How to create Silverlight Object in the HTML-Interop

Posted by Vishal Nayan Articles | Silverlight with C# February 10, 2011
Browser interoperability with Silverlight and vice versa has raised many possibilities for interesting interactions and use of javascipts in ways similar to their use in ASP.Net
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Introduction: Browser interoperability with Silverlight and vice versa has raised many possibilities for interesting interactions and use of javascipts in ways similar to their use in ASP.Net. Read previous article on this.

The problem with manipulating HTML element from Silverlight: is that it creates tightly bound code; in other words, a Silverlight application that has hard-coded assumptions about the HTML elements on the current page and their unique IDs., so when we changes these details in the HTML page, and the Silverlight codes for interacting with them won't work anymore.

Solution: is to allow interaction between codes, not elements. For example, Silverlight application can update the content of the HTML page by calling a JavaScript method that's in the page. This way, if the HTML elements on the page are ever changed, the JavaScript method can be updated to match at the same time and the Silverlight application won't need to be recompiled.

In a previous article (Read here) we have seen how to call browser scripts from Silverlight, with the help of a ScriptObject.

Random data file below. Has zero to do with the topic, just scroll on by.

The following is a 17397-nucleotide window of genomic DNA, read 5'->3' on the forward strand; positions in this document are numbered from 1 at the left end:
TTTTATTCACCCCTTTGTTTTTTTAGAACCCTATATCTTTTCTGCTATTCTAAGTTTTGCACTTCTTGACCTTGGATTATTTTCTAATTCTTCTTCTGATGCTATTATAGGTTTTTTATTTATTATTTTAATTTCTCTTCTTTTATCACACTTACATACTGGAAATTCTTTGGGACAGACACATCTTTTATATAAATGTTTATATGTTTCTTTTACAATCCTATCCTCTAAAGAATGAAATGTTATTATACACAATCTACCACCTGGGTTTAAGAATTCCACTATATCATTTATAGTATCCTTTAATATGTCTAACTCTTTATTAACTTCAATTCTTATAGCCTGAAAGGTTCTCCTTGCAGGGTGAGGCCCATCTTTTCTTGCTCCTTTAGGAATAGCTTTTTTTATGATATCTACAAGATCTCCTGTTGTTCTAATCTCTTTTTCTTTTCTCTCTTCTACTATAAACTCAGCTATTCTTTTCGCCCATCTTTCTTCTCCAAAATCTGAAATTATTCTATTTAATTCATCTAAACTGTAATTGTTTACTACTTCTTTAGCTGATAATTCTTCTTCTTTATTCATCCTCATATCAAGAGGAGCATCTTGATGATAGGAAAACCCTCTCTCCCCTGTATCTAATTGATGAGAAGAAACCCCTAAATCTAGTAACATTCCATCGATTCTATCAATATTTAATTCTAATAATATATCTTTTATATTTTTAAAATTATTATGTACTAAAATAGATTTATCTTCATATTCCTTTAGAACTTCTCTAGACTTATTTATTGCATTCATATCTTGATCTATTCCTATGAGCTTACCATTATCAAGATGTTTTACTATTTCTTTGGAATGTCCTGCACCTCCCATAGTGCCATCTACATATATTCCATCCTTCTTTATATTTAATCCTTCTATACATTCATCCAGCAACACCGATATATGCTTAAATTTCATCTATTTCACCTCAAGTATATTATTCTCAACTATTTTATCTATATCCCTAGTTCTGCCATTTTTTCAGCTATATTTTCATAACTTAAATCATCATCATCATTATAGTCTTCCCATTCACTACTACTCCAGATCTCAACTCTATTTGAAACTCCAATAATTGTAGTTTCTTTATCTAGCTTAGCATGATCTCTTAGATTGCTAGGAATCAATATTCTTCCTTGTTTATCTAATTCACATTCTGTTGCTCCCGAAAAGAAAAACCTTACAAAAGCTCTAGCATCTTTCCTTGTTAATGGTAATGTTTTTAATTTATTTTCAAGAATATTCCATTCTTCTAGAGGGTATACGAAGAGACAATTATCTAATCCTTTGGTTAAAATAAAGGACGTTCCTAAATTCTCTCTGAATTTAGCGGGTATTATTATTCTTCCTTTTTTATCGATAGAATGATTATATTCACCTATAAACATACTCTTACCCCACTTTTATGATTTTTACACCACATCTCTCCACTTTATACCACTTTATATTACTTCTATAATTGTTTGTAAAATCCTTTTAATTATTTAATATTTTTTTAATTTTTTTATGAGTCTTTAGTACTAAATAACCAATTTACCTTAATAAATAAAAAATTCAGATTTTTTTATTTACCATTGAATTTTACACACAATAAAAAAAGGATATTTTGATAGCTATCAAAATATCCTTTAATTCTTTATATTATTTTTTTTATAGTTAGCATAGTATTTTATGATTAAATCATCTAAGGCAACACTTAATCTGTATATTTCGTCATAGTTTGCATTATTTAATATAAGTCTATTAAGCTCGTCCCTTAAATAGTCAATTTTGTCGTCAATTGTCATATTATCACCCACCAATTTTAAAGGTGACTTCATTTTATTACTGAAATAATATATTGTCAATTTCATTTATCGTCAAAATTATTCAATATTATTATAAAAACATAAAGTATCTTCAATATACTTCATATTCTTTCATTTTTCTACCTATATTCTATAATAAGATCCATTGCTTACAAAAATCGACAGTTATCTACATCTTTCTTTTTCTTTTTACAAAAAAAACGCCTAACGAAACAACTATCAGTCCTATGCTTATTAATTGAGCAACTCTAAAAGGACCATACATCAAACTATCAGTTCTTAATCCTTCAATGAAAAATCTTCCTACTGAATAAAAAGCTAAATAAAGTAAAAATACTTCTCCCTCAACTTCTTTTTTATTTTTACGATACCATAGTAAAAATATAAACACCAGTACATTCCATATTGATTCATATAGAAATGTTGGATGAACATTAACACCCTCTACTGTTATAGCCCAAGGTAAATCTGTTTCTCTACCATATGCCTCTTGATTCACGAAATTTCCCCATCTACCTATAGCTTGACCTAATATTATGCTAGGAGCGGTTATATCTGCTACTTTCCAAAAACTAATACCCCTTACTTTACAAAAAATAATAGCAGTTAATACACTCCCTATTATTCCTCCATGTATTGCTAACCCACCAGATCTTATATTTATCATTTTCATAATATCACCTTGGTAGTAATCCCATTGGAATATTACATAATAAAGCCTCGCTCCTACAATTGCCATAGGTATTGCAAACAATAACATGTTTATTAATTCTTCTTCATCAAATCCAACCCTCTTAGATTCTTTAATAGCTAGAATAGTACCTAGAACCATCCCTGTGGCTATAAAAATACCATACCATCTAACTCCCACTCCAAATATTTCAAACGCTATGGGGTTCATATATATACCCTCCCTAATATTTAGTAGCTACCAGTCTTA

So in this article we will learn how to call Silverlight Methods from the Browser/HTML and also how to create silverlight class object. Before we start coding for it, let's theoretically understand the basic steps involved.

  1. Create a public method in Silverlight code that exposes the information or functionality we want the web page to use. We can place the method in our page class or in a separate class. We will need to stick to simple data types, like strings, Boolean values, and numbers, unless we want to go through the additional work of serializing your objects to a simpler form.
  2. Add the ScriptableMember attribute to the declaration of the method that we want to call from JavaScript.
  3. Add the ScriptableType attribute to the declaration of the class that includes the scriptable method.
  4. To expose your Silverlight method to JavaScript, call the HtmlPage.RegisterScriptableObject() method.

Step 1: Create a Silverlight Application and name it as "ScriptableSilverlight"
Step 2: We will create a Border and a TextBlock:

        <Border BorderThickness="1" BorderBrush="Green">
                <GradientStop Color="SteelBlue"></GradientStop>
                <GradientStop Color="White" Offset="1"></GradientStop>
            <TextBlock x:Name="txtBlock" Foreground="Black" TextWrapping="Wrap" Margin="5" FontFamily="Verdana"
                       Text="This is Silverlight TextBlock" FontSize="15"></TextBlock>                       

Step 3: Next, in ScriptableSilverlightTestPage.html, i.e. in the project where our silverlght application is hosted. We are here because we choose this HTML to interop with.
Here we created two HTML paragraphs like below;

<p onclick="changeText()">Click Here To Change Text in Silverlight TextBlock</p>
    <p onclick="getRandom1To6()">Click here to get a random number from 1 to 6.</p>   

So the idea is to click over these paragraphs, invoke these methods and change Silverlight element.